New paper: Buffering the psychological contract breach
We just published a new paper about psychological contract breach in the open access journal Frontiers in Psychology. In this study, we examined whether a high level of commitment in one's unit/team might act as a buffer when psychological contract breach occurs. We found support for our expectations: psychological contract breach can diminish work engagement and subsequently increase intentions to leave the organization. However, when the unit/team members are all highly committed to the organization (that is: when commitment climate level and strength are both high) this effect became less strong. In other words: a highly committed team can buffer the psychological contract breach.
The full paper can be accessed HERE. The abstract is below:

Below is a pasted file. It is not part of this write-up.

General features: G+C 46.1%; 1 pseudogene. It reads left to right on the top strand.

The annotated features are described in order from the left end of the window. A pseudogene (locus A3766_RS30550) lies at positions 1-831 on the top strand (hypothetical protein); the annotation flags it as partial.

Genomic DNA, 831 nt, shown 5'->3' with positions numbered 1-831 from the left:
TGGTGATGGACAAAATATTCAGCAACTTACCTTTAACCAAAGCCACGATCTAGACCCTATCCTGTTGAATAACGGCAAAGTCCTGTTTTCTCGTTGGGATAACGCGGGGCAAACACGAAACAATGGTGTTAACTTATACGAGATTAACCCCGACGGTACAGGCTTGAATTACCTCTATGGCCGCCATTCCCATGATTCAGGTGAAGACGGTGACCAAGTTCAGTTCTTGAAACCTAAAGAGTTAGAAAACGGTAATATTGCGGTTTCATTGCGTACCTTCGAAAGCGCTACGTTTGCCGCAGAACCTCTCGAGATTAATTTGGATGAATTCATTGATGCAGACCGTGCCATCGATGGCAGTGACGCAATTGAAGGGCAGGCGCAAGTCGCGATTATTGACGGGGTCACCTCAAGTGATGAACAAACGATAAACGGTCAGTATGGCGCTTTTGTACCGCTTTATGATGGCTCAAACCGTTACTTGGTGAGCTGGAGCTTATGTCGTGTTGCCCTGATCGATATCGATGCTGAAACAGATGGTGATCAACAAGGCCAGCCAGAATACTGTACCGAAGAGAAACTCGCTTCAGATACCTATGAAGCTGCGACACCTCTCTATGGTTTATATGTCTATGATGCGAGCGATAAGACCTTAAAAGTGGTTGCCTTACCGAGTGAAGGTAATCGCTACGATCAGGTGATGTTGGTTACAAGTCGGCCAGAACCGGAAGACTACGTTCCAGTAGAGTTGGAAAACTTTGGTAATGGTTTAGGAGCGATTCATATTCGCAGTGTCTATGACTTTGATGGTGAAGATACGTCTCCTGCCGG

Despite the wealth of research showing that psychological contract breach (PCB) has negative outcomes for individuals, knowledge about the influence of the social context in which breaches are experienced is still scarce. This is surprising, as scholars have argued that work climates, such as when unit members are generally highly committed, could buffer an individual’s negative experiences at work. Yet, to date, the unit climate and PCB literatures have largely remained separated and our main goal is to integrate these fields. This is especially timely and relevant, because recent work in the unit climate literature indicates that merely looking at the average climate level might not be enough, because the climate’s strength (i.e., the agreement or homogeneity within the unit) could also provide important social cues. Building on these recent advances, we develop and test a theoretical framework which links both climate concepts to PCB. More specifically, we hypothesized that especially when all unit members are highly and homogeneously committed, an employee would reframe their PCB in such a way that it would less adversely affect work engagement and turnover intentions. Using data from 1,272 employees across 36 healthcare units, multilevel structural path analyses supported this three-way interaction. By answering recent calls for more “social PCB research” and integrating the unit climate and PCB literatures, we aim to provide guidance to scholars and practitioners who want to understand in more depth the social context’s influence on PCB.